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Re: [Xen-devel] About vcpu wakeup and runq tickling in credit

On 16/11/12 12:00, Dario Faggioli wrote:
On Fri, 2012-11-16 at 11:53 +0100, Dario Faggioli wrote:
On Thu, 2012-11-15 at 12:18 +0000, George Dunlap wrote:
Maybe what we should do is do the wake-up based on who is likely to run
on the current cpu: i.e., if "current" is likely to be pre-empted, look
at idlers based on "current"'s mask; if "new" is likely to be put on the
queue, look at idlers based on "new"'s mask.

Ok, find attached the two (trivial) patches that I produced and am
testing in these days. Unfortunately, early results shows that I/we
might be missing something.

I'm just came to thinking that this approach, although more, say,
correct, could have a bad impact on caches and locality in general.

One thing that xenalyze will already tell you is statistics on how a vcpu migrates over pcpus. For example:

 cpu affinity:     242 7009916158 {621089444|5643356292|19752063006}
   [0]:      15 6940230676 {400952|5643531152|27013831272}
   [1]:      19 6366861827 {117462|5031404806|19751998114}
   [2]:      31 6888557514 {1410800684|5643015454|19752100009}
   [3]:      18 7790887470 {109764|5920027975|25395539566}

The general format is: "$number $average_cycles {5th percentile|50th percentile|95th percentile}". The first line includes samples from *all* cpus (i.e,. so it migrated a total of 242 times, averaging 7 billion cycles each time); the subsequent numbers show statistics on specific pcpus (i.e., it had 15 sessions on pcpu 0, averaging 6.94 billion cycles, &c).

You should be able to use this to do a basic verification of your hypothesis that vcpus are migrating more often.

In fact, suppose a new vcpu N wakes up on pcpu #x where another vcpu C
is running, with prio(N)>prio(C).

What upstream does is asking to #x and to all the idlers that can
execute N to reschedule. Doing both is, I think, wrong, as there's the
chance of ending up with N being scheduled on #x and C being runnable
but not running (in #x's runqueue) even if there are idle cpus that
could run it, as they're not poked (as already and repeatedly said).

What the patches do, in this case (remember (prio(N)>prio(C)), is asking
#x and all the idlers that can run C to reschedule, the effect being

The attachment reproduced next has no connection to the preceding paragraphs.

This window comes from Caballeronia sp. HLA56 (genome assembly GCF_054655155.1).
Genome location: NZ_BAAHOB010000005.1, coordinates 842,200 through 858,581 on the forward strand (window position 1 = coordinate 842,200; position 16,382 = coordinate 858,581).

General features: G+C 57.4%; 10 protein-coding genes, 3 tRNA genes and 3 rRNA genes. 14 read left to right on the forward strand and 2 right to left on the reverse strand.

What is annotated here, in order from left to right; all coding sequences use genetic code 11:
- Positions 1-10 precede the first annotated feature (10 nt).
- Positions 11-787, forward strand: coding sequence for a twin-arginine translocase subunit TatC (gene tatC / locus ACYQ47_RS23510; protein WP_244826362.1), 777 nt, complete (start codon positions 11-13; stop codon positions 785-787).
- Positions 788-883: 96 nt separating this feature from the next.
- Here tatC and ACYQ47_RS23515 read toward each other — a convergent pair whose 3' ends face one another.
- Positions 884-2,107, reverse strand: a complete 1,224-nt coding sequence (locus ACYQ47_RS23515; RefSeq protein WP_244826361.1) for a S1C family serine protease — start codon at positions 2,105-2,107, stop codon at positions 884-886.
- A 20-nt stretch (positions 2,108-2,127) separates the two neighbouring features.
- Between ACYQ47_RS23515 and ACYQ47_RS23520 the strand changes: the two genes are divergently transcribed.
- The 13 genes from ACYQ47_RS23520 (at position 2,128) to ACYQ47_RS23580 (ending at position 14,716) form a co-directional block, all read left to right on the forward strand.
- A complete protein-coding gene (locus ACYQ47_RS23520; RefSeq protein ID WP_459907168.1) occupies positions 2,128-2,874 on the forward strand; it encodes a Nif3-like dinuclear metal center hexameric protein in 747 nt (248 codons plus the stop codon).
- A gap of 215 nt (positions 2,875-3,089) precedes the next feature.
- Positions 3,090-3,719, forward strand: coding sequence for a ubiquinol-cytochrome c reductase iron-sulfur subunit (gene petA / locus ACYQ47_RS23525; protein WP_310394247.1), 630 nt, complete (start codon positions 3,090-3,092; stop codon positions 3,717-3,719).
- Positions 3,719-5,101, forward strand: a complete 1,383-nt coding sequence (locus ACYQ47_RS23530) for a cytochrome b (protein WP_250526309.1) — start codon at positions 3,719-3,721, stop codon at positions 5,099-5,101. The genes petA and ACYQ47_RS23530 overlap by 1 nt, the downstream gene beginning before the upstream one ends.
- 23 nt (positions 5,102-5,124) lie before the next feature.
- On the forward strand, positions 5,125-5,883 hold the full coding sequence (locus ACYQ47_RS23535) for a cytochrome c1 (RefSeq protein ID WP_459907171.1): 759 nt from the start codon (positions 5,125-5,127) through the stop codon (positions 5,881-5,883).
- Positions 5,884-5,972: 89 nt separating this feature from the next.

that N will likely run on #x, after a context switch, and C will run
somewhere else, after a migration, potentially wasting its cache-hotness
(it is running after all!).

It looks like we can do better... Something like the below:
  + if there are no idlers where N can run, ask #x and the idlers where
    C can run to reschedule (exactly what the patches do, although, they
    do that _unconditionally_), as there isn't anything else we can do
    to try to make sure they both will run;
  + if *there*are* idlers where N can run, _do_not_ ask #x to reschedule
    and only poke them to come pick N up. In fact, in this case, it is
    not necessary to send C away for having both the vcpus ruunning, and
    it seems better to have N experience the migration as, since it's
    waking-up, it's more likely for him than for C to be cache-cold.

I think that makes a lot of sense -- look forward to seeing the results. :-)

There may be some other tricks we could look at. For example, if N and C are both going to do a significant chunk of computation, then this strategy will work best. But suppose that C does a significant junk of computation, but N is only going to run for a few hundred microseconds and then go to sleep again? In that case, it may be easier to just run N on the current processor and not bother with IPIs and such; C will run again in a few microseconds. Conversely, if N will do a significant chunk of work but C is fairly short, we might as well let C continue running, as N will shortly get to run.

How to know if the next time this vcpu runs will be long or short? We could try tracking the runtimes of the last N (maybe 3 or 5) this was scheduled, and using that to predict the results.

Do you have traces for any of those runs you did? I might just take a look at them and see if I can make an analysis of cache "temperature" wrt scheduling. :-)



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